Should You Get Your Baby a Social Security Number?

Several Good Reasons to Do So

Baby holding Social Security card

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Though many people object to being tracked by the U.S. government from the "cradle to the grave," there are many benefits to parents obtaining Social Security numbers for their children. There are also many benefits to doing so soon after a child is born.

Why Right After Your Child Is Born?

While it is not mandatory for all people to have a Social Security number, most parents today apply for their babies to have one before even leaving the hospital. According to the Social Security Administration (SSA), there are several good reasons for making sure your child has a Social Security number as soon as possible.

The most common reason is that in order to for you to claim an exemption for your child as a dependent on your federal income taxes, they need a Social Security number. In addition, if you qualify for the child tax credit, you will need their Social Security number to claim this.

Your child also needs a Social Security number if you plan to do any of the following:

  • Obtain health insurance for them or add them to your health care plan
  • Open a bank or savings account for them
  • Buy savings bonds for them
  • Apply for government benefits or services for them

Some of these things can take a while to set up and process. The sooner you are able to obtain a Social Security number for your child, the sooner you can take care of them.

What Does It Cost?

Nothing. There is no charge for getting a new or replacement Social Security number and card, no matter how and when you apply. All Social Security services are free. If someone tries to charge you for getting a number or card, report them to the SSA's Office of the Inspector General hotline at 1-800-269-0271 or submit an online report.

How to Do It: At the Hospital

The easiest and fastest way to obtain a Social Security number for your child is to confirm that you want one when you are giving the hospital information for your baby's birth certificate. This will be a question that the hospital staff asks you. You will then be asked for the Social Security numbers of both parents. If it is not possible to provide both, you can still apply.

When you apply at the hospital, your application is first processed by your state and then by the Social Security Administration. Each state has different processing times and could take anywhere from one to six weeks, but two weeks is average. You can then expect the Social Security Administration to take about two weeks to finish processing the application. Finally, you will get your child's Social Security card in the mail.

If you do not get your child's Social Security card in the indicated time frame for your state, you can call Social Security at 1-800-772-1213 (TTY 1-800-325-0778) between 8 a.m. and 7 p.m., Monday through Friday or visit a Social Security office.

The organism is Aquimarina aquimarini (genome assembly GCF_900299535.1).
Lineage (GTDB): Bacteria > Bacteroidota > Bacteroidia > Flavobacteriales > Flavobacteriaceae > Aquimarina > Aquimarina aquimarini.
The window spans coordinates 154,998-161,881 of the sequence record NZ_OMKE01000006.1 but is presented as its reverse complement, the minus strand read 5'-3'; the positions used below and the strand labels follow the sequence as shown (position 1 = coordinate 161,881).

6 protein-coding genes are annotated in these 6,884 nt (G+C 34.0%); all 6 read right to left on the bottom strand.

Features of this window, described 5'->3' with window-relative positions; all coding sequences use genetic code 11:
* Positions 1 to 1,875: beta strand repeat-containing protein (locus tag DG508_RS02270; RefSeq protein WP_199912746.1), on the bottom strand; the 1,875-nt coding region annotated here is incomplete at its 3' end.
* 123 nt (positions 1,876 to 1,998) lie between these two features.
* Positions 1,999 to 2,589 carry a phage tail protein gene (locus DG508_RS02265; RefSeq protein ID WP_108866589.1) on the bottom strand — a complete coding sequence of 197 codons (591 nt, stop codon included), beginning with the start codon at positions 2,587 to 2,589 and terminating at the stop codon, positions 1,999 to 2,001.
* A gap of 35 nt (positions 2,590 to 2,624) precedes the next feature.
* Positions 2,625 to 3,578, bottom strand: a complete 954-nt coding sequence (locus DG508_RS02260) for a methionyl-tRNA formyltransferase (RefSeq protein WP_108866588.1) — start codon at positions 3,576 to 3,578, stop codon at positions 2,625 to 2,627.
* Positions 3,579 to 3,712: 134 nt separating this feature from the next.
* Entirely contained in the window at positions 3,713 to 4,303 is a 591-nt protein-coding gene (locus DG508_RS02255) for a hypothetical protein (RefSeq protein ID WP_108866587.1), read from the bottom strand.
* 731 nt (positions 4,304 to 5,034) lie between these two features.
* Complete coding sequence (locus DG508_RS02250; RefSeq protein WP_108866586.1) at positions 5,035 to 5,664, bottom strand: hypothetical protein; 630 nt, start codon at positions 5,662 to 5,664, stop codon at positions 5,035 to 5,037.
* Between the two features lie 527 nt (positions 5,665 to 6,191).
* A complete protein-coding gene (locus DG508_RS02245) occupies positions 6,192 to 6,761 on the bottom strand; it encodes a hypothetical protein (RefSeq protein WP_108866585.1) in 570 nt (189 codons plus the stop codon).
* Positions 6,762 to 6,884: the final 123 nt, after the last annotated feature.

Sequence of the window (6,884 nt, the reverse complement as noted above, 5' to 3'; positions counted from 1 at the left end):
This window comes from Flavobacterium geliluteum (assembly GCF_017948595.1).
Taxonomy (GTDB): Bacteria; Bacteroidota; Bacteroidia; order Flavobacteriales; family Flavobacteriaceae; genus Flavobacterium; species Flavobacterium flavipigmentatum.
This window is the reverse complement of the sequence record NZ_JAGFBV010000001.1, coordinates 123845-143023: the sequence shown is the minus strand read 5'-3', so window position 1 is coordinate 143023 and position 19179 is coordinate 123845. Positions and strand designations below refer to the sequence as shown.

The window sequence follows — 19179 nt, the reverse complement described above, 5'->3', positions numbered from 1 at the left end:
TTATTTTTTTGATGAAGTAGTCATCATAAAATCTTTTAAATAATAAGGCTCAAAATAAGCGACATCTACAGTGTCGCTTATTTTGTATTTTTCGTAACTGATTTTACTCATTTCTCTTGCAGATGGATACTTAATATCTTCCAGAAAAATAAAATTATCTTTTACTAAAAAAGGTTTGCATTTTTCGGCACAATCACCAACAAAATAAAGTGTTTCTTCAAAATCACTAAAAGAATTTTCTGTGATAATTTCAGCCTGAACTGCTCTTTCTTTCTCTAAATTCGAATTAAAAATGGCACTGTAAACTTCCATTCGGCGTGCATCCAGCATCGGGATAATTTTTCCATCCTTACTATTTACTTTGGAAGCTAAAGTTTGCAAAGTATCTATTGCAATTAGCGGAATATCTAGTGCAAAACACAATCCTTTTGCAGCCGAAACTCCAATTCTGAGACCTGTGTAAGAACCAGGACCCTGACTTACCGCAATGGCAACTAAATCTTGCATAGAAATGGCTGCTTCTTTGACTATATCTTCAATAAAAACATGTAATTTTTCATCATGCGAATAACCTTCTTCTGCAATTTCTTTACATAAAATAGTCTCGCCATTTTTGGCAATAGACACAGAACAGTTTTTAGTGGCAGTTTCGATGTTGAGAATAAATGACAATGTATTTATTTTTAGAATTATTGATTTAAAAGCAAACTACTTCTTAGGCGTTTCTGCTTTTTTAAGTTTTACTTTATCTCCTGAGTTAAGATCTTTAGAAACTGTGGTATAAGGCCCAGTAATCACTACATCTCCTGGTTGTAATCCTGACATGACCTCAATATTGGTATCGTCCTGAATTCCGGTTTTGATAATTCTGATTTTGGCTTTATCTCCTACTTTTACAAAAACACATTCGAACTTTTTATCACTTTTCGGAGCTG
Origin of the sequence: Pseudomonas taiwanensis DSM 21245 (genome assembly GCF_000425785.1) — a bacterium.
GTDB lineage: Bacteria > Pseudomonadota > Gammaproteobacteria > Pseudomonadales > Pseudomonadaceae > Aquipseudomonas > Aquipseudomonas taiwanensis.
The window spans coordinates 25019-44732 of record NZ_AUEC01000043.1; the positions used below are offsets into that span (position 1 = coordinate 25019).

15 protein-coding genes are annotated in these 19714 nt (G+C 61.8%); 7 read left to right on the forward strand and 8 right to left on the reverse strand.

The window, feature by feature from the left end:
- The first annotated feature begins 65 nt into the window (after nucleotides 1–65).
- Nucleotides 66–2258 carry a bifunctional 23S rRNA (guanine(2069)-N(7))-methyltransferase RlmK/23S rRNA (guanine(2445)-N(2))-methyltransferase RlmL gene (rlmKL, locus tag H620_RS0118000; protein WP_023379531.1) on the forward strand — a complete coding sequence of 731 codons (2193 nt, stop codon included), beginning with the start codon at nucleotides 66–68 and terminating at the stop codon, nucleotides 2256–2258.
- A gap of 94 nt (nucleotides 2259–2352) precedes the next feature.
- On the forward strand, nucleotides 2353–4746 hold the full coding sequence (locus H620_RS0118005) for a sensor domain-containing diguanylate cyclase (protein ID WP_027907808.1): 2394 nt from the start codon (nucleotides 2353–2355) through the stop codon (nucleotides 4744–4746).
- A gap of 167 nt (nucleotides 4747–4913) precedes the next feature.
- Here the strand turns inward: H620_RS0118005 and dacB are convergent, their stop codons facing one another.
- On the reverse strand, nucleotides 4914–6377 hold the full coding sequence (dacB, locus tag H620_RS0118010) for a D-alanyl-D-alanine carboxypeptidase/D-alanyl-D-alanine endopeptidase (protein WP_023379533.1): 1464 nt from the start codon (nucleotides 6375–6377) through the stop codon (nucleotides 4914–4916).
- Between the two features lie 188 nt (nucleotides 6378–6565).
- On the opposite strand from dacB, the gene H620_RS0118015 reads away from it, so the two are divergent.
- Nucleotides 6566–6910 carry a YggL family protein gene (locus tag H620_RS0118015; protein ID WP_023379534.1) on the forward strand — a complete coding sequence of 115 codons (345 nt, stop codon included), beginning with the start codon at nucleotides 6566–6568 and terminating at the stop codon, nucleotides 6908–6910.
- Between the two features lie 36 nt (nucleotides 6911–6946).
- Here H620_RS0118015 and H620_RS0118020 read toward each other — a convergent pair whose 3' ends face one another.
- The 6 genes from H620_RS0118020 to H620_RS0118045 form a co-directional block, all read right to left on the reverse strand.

How to Do It: At the Social Security Office

If you didn't deliver your baby at a hospital or you chose not to apply in the hospital, you will need to visit your local Social Security Administration office in order to get a Social Security number for your baby. At the Social Security office, you will do three things:

Ideally, you should provide your child's original birth certificate or a certified copy of their birth certificate to prove their identity when submitting their application. Other documents that might be accepted include other hospital records of birth, religious records, a U.S. passport, or a U.S. immigration document. Note that children 12 and older will need to appear in person when applying for a Social Security number.

The SSA provides a complete list of documents accepted when applying for a new or replacement Social Security number.

What About Adopted Children?

If your adopted child does not already have a Social Security number, the SSA can assign them one. But while the SSA can give your adopted child a Social Security number before the adoption is complete, you may want to wait until it is finalized. Once the adoption is complete, you can apply using your child's new last name and list yourself as their parent.

For tax purposes, however, you might want to claim an exemption for your adopted child before the adoption is still pending. In this case, you need to send the IRS a Form W-7A, Application for Taxpayer Identification Number for Pending U.S. Adoptions.

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Longley, Robert. "Should You Get Your Baby a Social Security Number?" ThoughtCo, Jul. 31, 2021, thoughtco.com/why-get-your-baby-a-ssn-3321404. Longley, Robert. (2021, July 31). Should You Get Your Baby a Social Security Number? Retrieved from https://www.thoughtco.com/why-get-your-baby-a-ssn-3321404 Longley, Robert. "Should You Get Your Baby a Social Security Number?" ThoughtCo. https://www.thoughtco.com/why-get-your-baby-a-ssn-3321404 (accessed August 4, 2021).